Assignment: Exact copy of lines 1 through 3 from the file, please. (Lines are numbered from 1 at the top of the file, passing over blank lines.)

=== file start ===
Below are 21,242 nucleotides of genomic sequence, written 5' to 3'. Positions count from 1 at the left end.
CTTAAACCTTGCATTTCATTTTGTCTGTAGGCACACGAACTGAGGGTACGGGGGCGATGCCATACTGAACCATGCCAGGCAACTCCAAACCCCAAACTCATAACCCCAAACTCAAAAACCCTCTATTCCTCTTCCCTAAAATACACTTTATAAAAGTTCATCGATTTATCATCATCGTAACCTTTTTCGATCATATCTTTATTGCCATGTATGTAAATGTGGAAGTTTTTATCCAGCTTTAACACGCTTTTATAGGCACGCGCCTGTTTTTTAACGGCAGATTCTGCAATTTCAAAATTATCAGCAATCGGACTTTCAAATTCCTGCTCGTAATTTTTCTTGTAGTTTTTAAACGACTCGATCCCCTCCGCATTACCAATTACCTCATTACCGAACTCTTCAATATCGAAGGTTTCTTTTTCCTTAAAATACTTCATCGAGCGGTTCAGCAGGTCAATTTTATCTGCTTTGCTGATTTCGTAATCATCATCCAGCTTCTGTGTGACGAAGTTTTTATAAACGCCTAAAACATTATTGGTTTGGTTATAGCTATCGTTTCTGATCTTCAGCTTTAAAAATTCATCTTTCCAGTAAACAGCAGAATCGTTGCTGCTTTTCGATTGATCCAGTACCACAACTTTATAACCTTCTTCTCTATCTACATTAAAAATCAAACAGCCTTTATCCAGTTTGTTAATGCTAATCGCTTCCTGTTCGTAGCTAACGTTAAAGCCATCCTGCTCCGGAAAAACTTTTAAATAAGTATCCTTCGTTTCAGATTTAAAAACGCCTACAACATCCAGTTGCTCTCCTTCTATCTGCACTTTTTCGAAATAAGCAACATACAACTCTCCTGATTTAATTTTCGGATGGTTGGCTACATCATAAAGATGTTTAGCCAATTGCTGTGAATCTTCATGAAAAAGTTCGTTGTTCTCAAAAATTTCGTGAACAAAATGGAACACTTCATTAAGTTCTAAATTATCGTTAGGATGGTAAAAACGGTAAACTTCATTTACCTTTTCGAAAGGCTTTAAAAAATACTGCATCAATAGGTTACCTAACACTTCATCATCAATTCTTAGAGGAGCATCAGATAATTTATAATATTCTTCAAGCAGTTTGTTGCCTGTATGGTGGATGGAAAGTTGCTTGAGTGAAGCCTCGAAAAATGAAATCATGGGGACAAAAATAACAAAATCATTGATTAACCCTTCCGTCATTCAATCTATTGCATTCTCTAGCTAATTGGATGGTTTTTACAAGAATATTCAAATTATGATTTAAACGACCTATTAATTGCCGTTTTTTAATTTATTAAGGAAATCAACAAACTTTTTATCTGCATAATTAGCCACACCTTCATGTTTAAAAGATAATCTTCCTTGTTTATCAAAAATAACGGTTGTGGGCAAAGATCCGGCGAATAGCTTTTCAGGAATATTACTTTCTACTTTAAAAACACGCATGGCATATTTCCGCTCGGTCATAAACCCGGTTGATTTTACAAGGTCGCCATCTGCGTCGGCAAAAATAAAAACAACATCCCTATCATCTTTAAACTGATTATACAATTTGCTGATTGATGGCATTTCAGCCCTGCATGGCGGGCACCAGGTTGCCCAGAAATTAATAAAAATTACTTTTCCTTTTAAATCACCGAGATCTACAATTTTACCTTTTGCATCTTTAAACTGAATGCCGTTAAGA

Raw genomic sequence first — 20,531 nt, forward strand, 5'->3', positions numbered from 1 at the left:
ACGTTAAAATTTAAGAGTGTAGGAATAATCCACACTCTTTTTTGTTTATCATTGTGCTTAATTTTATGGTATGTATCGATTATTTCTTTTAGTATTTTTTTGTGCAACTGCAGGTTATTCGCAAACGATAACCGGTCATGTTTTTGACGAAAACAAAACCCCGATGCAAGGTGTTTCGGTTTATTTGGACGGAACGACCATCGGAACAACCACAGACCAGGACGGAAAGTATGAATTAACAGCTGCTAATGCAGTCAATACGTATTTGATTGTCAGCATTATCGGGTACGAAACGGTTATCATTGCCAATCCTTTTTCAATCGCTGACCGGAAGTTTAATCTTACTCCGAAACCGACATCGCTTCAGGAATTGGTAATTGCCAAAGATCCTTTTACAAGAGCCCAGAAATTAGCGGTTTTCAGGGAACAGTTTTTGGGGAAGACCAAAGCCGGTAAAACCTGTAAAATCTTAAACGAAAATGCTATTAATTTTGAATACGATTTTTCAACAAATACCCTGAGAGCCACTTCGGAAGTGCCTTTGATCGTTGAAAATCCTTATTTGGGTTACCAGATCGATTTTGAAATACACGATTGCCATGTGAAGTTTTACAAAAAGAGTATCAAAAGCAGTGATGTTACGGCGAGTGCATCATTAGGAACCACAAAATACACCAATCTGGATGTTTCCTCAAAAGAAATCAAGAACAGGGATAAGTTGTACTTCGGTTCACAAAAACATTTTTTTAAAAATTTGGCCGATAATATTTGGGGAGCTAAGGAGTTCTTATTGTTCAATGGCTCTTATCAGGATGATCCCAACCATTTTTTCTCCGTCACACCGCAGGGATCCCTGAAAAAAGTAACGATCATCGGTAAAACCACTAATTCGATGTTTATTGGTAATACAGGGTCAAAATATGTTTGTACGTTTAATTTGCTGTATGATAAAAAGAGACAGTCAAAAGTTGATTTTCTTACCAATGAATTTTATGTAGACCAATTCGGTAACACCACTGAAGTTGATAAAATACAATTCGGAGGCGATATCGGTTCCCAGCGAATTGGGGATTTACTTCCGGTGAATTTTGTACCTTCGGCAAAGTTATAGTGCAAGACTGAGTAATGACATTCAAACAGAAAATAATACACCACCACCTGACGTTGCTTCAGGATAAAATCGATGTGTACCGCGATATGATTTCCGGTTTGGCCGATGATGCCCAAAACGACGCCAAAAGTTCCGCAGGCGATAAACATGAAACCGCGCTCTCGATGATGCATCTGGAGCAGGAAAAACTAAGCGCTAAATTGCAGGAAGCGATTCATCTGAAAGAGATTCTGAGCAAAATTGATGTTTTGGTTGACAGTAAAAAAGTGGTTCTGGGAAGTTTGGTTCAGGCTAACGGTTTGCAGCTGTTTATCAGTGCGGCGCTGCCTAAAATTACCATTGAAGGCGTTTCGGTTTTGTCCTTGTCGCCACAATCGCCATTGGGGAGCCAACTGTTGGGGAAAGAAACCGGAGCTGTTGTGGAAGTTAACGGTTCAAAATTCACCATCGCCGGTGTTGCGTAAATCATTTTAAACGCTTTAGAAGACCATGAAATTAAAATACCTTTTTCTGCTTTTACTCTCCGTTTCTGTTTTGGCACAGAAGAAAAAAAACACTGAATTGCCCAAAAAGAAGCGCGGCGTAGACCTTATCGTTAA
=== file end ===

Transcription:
Below are 21,242 nucleotides of genomic sequence, written 5' to 3'. Positions count from 1 at the left end.
CTTAAACCTTGCATTTCATTTTGTCTGTAGGCACACGAACTGAGGGTACGGGGGCGATGCCATACTGAACCATGCCAGGCAACTCCAAACCCCAAACTCATAACCCCAAACTCAAAAACCCTCTATTCCTCTTCCCTAAAATACACTTTATAAAAGTTCATCGATTTATCATCATCGTAACCTTTTTCGATCATATCTTTATTGCCATGTATGTAAATGTGGAAGTTTTTATCCAGCTTTAACACGCTTTTATAGGCACGCGCCTGTTTTTTAACGGCAGATTCTGCAATTTCAAAATTATCAGCAATCGGACTTTCAAATTCCTGCTCGTAATTTTTCTTGTAGTTTTTAAACGACTCGATCCCCTCCGCATTACCAATTACCTCATTACCGAACTCTTCAATATCGAAGGTTTCTTTTTCCTTAAAATACTTCATCGAGCGGTTCAGCAGGTCAATTTTATCTGCTTTGCTGATTTCGTAATCATCATCCAGCTTCTGTGTGACGAAGTTTTTATAAACGCCTAAAACATTATTGGTTTGGTTATAGCTATCGTTTCTGATCTTCAGCTTTAAAAATTCATCTTTCCAGTAAACAGCAGAATCGTTGCTGCTTTTCGATTGATCCAGTACCACAACTTTATAACCTTCTTCTCTATCTACATTAAAAATCAAACAGCCTTTATCCAGTTTGTTAATGCTAATCGCTTCCTGTTCGTAGCTAACGTTAAAGCCATCCTGCTCCGGAAAAACTTTTAAATAAGTATCCTTCGTTTCAGATTTAAAAACGCCTACAACATCCAGTTGCTCTCCTTCTATCTGCACTTTTTCGAAATAAGCAACATACAACTCTCCTGATTTAATTTTCGGATGGTTGGCTACATCATAAAGATGTTTAGCCAATTGCTGTGAATCTTCATGAAAAAGTTCGTTGTTCTCAAAAATTTCGTGAACAAAATGGAACACTTCATTAAGTTCTAAATTATCGTTAGGATGGTAAAAACGGTAAACTTCATTTACCTTTTCGAAAGGCTTTAAAAAATACTGCATCAATAGGTTACCTAACACTTCATCATCAATTCTTAGAGGAGCATCAGATAATTTATAATATTCTTCAAGCAGTTTGTTGCCTGTATGGTGGATGGAAAGTTGCTTGAGTGAAGCCTCGAAAAATGAAATCATGGGGACAAAAATAACAAAATCATTGATTAACCCTTCCGTCATTCAATCTATTGCATTCTCTAGCTAATTGGATGGTTTTTACAAGAATATTCAAATTATGATTTAAACGACCTATTAATTGCCGTTTTTTAATTTATTAAGGAAATCAACAAACTTTTTATCTGCATAATTAGCCACACCTTCATGTTTAAAAGATAATCTTCCTTGTTTATCAAAAATAACGGTTGTGGGCAAAGATCCGGCGAATAGCTTTTCAGGAATATTACTTTCTACTTTAAAAACACGCATGGCATATTTCCGCTCGGTCATAAACCCGGTTGATTTTACAAGGTCGCCATCTGCGTCGGCAAAAATAAAAACAACATCCCTATCATCTTTAAACTGATTATACAATTTGCTGATTGATGGCATTTCAGCCCTGCATGGCGGGCACCAGGTTGCCCAGAAATTAATAAAAATTACTTTTCCTTTTAAATCACCGAGATCTACAATTTTACCTTTTGCATCTTTAAACTGAATGCCGTTAAGA

Raw genomic sequence first — 20,531 nt, forward strand, 5'->3', positions numbered from 1 at the left: